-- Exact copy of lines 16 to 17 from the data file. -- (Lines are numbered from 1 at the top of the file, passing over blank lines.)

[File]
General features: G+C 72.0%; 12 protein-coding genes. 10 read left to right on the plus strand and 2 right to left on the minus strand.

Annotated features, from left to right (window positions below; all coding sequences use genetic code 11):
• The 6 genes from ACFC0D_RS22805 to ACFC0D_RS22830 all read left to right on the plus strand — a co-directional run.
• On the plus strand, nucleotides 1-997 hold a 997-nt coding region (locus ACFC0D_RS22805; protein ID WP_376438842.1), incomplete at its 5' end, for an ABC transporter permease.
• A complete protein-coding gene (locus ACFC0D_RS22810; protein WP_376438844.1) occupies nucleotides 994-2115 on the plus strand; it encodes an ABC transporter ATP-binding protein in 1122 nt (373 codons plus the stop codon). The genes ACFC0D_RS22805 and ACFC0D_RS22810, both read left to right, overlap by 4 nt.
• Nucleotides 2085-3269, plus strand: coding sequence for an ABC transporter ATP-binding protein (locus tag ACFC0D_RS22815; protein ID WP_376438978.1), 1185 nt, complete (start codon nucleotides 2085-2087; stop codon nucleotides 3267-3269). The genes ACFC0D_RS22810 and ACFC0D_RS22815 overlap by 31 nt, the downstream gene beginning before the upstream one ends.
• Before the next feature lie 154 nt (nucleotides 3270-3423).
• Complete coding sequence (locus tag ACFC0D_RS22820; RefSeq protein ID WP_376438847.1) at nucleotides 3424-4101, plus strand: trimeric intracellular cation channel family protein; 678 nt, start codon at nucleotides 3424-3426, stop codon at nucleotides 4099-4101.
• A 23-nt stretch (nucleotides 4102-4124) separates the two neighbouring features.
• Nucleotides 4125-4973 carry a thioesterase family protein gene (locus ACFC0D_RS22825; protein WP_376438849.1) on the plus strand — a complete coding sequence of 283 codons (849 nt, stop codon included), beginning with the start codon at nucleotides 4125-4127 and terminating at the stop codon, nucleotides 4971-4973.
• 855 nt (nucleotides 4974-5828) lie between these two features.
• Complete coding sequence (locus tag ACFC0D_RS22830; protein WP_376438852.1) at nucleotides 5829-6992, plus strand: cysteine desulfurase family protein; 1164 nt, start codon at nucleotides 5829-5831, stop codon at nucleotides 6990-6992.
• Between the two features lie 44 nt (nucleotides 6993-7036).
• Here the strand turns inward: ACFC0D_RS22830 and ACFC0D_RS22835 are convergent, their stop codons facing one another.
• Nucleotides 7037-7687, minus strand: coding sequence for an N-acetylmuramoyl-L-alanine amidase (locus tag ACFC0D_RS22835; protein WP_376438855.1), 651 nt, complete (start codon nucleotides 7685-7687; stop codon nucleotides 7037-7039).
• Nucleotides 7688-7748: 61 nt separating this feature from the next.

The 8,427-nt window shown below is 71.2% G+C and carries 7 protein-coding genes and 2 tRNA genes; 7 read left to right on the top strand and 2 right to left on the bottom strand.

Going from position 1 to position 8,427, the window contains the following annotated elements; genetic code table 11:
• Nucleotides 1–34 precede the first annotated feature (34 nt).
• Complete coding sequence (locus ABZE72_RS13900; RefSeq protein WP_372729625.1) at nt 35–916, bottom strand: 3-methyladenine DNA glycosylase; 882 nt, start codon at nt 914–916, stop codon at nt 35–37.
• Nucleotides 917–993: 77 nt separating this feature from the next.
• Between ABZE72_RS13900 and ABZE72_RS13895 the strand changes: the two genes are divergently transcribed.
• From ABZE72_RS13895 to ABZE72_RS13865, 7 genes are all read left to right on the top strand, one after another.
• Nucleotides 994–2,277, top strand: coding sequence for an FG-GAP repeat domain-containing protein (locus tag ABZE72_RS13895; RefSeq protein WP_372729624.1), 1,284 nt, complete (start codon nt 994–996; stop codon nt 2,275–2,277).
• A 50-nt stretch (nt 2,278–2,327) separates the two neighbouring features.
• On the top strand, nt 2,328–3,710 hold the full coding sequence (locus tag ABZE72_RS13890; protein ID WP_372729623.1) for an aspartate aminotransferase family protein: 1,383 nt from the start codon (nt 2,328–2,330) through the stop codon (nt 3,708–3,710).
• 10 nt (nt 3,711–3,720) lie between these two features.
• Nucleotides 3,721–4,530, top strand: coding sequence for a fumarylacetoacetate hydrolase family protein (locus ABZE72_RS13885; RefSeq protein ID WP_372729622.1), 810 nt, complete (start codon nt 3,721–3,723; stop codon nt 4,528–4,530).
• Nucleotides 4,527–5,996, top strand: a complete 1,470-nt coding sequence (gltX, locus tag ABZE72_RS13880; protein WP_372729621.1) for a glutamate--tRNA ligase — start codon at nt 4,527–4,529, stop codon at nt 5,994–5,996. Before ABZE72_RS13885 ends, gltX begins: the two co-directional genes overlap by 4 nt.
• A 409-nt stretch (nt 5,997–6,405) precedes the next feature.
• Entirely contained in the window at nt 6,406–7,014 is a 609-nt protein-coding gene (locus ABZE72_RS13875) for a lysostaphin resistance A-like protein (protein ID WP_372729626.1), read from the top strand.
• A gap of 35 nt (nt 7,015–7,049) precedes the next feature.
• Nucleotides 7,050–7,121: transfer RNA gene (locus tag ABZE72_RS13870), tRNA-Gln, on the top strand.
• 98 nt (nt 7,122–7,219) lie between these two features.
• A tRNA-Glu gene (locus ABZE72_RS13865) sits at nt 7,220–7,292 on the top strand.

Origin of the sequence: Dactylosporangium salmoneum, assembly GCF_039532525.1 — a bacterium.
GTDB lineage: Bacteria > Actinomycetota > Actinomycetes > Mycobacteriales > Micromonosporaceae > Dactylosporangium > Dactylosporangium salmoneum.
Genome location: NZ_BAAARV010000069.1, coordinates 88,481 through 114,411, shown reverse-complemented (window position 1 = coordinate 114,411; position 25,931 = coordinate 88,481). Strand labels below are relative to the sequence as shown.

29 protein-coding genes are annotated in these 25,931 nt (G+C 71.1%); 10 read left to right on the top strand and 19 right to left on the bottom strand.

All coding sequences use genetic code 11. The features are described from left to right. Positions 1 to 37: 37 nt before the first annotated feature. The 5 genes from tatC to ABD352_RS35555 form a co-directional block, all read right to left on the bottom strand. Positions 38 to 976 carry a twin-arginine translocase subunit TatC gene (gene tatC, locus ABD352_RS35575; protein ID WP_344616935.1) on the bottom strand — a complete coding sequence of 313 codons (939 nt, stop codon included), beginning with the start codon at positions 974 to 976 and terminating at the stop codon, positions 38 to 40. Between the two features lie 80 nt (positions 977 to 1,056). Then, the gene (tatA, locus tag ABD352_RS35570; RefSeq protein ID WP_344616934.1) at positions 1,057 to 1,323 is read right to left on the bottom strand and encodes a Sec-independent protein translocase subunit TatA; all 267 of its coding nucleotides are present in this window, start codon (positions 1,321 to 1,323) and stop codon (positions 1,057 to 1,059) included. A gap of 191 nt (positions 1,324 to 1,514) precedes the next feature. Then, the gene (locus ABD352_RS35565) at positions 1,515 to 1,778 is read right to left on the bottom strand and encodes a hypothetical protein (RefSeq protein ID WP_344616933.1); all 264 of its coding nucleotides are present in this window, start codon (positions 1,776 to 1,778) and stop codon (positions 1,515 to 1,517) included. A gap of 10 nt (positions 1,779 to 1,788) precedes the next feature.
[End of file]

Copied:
• Nucleotides 7688-7748: 61 nt separating this feature from the next.

The 8,427-nt window shown below is 71.2% G+C and carries 7 protein-coding genes and 2 tRNA genes; 7 read left to right on the top strand and 2 right to left on the bottom strand.